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Table of Contents

DPO Newsletter: Data Protection & Privacy News (issue #54)

DPO Newsletter: Global Data Protection & Privacy News

We’ve compiled the latest in Data Protection and Privacy news for your convenience below.

1) Newly Published Documentation

  • The Spanish DPA (AEPD) has issued a brief review of the impact that smart contracts, which operate on a blockchain, can have on the protection of underlying personal data from a privacy-by-design standpoint. Access the brief here →

2) Notable Case Law

  • The Spanish DPA fined a company € 9,000.00 for using unnecessary cookies without consent, without a reject option and without a banner. Cookies that were not necessary were activated directly when viewed on the online video portal run by the company, without the users’ consent. Read more here →
  • France‘s Commission nationale de l’informatique et des libertés (The CNIL), has verified that the use of Google’s “reCAPTCHA’s risk-based bot algorithms” require data subject consent. Access the authority’s decision here → (in French)
  • Web scraping is legal, the US Ninth Circuit of Appeal upheld its initial judgment, finding that scraping data that is publicly accessible on the internet does not violate the Computer Fraud and Abuse Act, or CFAA, which defines what constitutes computer hacking under US law. Reported here →

3) New and Upcoming Legislation

Digital Services Act

Provisional political agreement achieved between the Council and the European Parliament on the Digital Services Act (DSA). The DSA believes that what is illegal offline must likewise be illegal online. It attempts to safeguard the digital space from the spread of unlawful content while also protecting users’ basic rights.

Key point from the agreement are as follows:

  • All online intermediaries offering services in the EU will be subject to the DSA;
  • The Commission will have authority to oversee very large online platforms (VLOPs) and very large online search engines (VLOSEs) for the duties unique to this type;
  • The DSA will impose a duty of care on marketplaces in relation to sellers who offer their products or services on their online platforms;
  • The DSA requires extremely big digital platforms and services to analyze systemic risks they cause and conduct risk reduction studies;
  • The co-legislators have agreed to prohibit misleading interfaces known as ‘dark patterns’ and actions intended at deceiving users for online platforms and interfaces covered by the DSA;
  • Transparency requirements for recommender system parameters;
  • A crisis response mechanism has been added to the text;
  • Platforms will be banned from displaying targeted advertising based on the use of personal data of children, as defined by EU legislation.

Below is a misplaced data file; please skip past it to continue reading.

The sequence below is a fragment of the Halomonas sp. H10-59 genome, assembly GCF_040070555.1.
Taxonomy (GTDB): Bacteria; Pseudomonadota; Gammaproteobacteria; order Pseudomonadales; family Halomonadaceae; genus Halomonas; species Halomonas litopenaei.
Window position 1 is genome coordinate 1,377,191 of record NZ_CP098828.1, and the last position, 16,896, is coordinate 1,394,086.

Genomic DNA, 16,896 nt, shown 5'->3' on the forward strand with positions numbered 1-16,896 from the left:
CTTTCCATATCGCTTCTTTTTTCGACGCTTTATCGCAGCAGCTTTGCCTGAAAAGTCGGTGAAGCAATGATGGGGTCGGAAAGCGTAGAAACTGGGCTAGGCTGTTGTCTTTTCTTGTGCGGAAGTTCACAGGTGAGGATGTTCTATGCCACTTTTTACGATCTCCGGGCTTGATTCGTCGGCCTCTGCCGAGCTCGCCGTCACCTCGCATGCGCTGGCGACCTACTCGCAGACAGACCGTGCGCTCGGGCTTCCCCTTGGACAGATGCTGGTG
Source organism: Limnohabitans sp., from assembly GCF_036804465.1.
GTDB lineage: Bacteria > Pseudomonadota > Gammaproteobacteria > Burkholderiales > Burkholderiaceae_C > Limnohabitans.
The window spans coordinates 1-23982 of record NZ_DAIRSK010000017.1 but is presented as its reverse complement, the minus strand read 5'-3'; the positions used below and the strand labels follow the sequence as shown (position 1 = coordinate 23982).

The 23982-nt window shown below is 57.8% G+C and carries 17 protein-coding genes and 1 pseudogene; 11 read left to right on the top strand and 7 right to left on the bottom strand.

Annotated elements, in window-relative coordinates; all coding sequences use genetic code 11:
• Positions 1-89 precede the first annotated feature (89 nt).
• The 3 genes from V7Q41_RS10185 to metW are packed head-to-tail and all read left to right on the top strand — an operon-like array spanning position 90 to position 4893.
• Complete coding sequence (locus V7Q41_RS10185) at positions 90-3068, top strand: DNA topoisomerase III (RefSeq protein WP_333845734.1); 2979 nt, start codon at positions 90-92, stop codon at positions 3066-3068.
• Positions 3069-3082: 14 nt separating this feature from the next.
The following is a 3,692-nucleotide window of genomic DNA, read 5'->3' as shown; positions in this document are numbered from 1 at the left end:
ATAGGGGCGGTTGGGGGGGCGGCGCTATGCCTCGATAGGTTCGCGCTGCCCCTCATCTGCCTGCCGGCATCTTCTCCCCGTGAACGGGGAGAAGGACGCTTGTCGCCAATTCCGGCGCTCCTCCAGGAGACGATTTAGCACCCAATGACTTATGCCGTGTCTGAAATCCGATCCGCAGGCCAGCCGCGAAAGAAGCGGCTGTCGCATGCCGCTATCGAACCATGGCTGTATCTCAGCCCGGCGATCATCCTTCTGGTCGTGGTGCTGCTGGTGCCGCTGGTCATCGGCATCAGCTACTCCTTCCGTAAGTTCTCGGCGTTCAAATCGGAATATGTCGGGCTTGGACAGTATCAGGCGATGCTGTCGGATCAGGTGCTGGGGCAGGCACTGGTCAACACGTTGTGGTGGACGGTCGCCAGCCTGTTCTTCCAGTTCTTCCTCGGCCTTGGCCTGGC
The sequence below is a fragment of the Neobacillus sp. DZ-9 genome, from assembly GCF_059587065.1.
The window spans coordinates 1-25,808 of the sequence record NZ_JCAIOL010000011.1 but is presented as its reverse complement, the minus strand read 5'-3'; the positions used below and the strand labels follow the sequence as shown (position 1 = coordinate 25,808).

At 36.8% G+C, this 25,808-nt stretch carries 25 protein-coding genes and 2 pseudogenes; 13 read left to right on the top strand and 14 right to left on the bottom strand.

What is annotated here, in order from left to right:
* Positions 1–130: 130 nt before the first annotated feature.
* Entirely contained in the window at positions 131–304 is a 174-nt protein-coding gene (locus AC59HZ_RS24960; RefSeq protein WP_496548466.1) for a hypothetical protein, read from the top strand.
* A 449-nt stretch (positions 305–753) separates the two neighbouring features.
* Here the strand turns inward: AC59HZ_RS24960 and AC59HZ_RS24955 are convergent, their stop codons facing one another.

Click here for further reading →

Privacy legislation in US states

  • Connecticut – The Senate Bill (SB 6) for An Act Concerning Personal Data Privacy and Online Monitoring was passed, on 20 April 2022, in the Connecticut State Senate. The bill includes provisions for “dark patterns,” worldwide opt-out mechanisms recognition, and explicit children’s privacy safeguards.

Other news

  • House Bill (HB 7553) for the Warrant for Metadata Act was introduced to the United States House of Representatives on April 21, 2022. The bill can be found here →

4) Strong Impact Tech

  • Google is going to update their cookie consent banner in Europe following a hefty fine of €150 million. Google have released a screen shot of the new three button banner “I agree”, “Customize” and “Deny All”. For more on this story click here →
  • On February 23, 2021, the news revealed a huge data leak affecting around 500,000 people involving the firm DEDALUS. Surname, first name, social security number, prescribing doctor’s name, date of examination, and, most crucially, medical information (HIV, cancer, genetic diseases, pregnancies, drug treatments followed by the patient, or genetic data) of these individuals were published on the Internet. Read more here → (in French)
  • According to new research, some apps continue to track users despite improved iOS privacy measures. Read more here →
  • Senior officials at the European Commission were targeted using spy software built by an Israeli monitoring business last year. Reported here →

Other key information from the past weeks

  • Digital Services Act: Commission welcomes political agreement on rules ensuring a safe and accountable online environment.
  • On Tuesday, Parliament’s new inquiry committee investigating the use of the Israeli spy software Pegasus and other spyware had its first meeting, electing a Chair and three Vice-Chairs.

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